LALOMANU, Samoa (AFP) – Emergency workers have given up hope of finding more survivors from the horrific Samoan tsunami as its feared death toll climbed toward 190.
While thousands of homeless huddled in makeshift hillside camps, officials said the massive international aid effort had switched from rescuing people to recovering bloated corpses.
"It’s no longer a rescue effort, it’s more like recovery and finding out what’s happened in some remote villages," a Samoan disaster management official told AFP.
"There are a lot of homeless people, thousands probably. Eighteen percent of the entire population is affected in some way."
Samoa declared a national disaster after Tuesday’s giant 8.0 magnitude earthquake – the worst in 90 years – churned up waves between three and 7.5 metres high (10 and 25 feet) which pounded sleepy South Pacific villages and popular tourist resorts.
As distraught residents worked to salvage possessions and use bits of their destroyed homes for shelter, officials pegged the infrastructure damage bill at 36 million dollars.
In the once-idyllic tourism hotspot of Lalomanu, there were heart-rending scenes as five dead children were found – including one up in a tree – and the body of a Western woman was pulled from the rubble of a resort.
A New Zealand air force Orion has also located bloated bodies swept out to sea as it scours the debris-strewn shoreline, officials said.
"I don’t think anybody’s going to be found alive at this point," Guretti Wulf, head of Red Cross relief operations at Lalomanu hospital, told AFP.
Samoan disaster officials feared up to 150 people may have been killed, which would bring the total number dead across the region to 190, including 31 in neighbouring American Samoa and nine in Tonga. The disaster’s confirmed death toll is 155.
"The number of dead is higher. Some villagers have buried their relatives quickly," an official said.
"There are still a lot of families searching in the mangrove areas and the Orion is undertaking the sea search. They are still finding more bodies."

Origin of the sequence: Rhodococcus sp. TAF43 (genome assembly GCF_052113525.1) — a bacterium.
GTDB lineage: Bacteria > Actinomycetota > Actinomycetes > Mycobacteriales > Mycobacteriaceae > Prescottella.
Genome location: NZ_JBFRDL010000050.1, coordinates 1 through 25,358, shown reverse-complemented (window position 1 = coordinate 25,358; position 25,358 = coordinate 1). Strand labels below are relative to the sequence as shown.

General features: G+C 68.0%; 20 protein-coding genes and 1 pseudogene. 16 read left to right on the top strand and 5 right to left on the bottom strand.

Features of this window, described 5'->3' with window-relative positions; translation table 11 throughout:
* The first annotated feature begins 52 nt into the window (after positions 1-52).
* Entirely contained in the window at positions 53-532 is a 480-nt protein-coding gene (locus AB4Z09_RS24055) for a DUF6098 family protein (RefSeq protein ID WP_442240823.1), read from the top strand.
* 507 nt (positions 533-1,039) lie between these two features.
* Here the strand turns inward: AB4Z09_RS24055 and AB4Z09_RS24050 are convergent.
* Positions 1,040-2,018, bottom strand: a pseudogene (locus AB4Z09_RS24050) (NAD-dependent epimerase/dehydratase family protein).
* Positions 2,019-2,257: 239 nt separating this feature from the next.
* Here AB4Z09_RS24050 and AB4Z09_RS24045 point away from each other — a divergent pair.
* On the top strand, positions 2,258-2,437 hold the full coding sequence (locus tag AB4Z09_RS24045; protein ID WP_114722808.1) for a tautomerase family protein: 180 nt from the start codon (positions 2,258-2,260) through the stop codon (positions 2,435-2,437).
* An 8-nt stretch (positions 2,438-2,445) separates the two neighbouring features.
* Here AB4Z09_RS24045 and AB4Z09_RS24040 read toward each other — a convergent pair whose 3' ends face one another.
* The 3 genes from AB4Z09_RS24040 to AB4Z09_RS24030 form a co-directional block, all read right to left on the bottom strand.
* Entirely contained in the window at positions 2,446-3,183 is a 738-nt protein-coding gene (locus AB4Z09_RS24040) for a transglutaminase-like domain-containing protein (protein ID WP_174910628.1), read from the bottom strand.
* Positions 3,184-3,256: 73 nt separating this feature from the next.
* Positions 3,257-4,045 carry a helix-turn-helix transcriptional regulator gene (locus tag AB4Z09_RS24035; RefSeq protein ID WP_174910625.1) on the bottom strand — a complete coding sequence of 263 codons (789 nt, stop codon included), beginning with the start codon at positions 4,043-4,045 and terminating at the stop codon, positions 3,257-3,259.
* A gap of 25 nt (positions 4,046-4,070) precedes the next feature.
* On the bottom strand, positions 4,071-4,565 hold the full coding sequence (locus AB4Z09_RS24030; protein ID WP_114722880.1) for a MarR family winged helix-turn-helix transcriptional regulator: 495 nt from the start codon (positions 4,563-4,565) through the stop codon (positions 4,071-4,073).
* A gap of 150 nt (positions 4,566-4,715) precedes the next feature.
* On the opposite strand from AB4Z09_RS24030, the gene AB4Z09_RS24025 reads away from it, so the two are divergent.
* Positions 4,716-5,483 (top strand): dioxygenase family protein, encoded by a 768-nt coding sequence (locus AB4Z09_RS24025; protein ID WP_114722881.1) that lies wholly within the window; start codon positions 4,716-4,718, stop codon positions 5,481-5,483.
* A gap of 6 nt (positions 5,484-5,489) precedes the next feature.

Officials in American Samoa, about 100 kilometres from Samoa, said 31 had been killed in the remote US outpost, but that a 12-year-old Korean girl was missing following the disaster.
In Tonga, a government spokesman said two more people had been confirmed dead after the tsunami hit its small northern island of Niuatoputapu, bringing the total number of deaths there to nine.
"There are nine people confirmed dead," he told AFP. "We are confident that everyone has been accounted for," he added.
More than half of homes on the island, which has a population of about 950, were damaged by the waves with many washed away, he said.
Samoan Prime Minister Tuilaepa Sailele Malielegaoi said the tragedy could have been even worse if the tsunami had struck at night.
"If it had come in the dark and the tide was high, the number of people (who) died would have been far, far greater," he said.
Aid workers carried out a door-to-door survey of the missing, as anxious relatives feared the worst.
But in a rare lighter moment, a two-day-old baby boy who survived the deadly waves was named ‘Tsunami’ in honour of his feat. Related article: Baby Tsunami
A powerful 6.3-magnitude earthquake struck in seas off Tonga and the Samoan islands on Friday but no immediate tsunami alert was issued by the Pacific Tsunami Warning Centre in Hawaii and Australian experts said the tremor was likely too small to create another deadly wave.
"I don’t think there is a particular tsunami danger from that earthquake," Geoscience Australia seismologist Phil Cummins told AFP.
The US Geological Survey said the earthquake, at a shallow depth of just 10 kilometres (six miles), struck 242 kilometres (151 miles) off Tonga’s northwest island of Neiafu.
The epicentre was 377 kilometres from American Samoa capital Pago Pago, which was hard-hit by this week’s 8.0 earthquake and tsunami.
Dozens of aftershocks have rocked the region since giant waves smashed the South Pacific islands on Wednesday.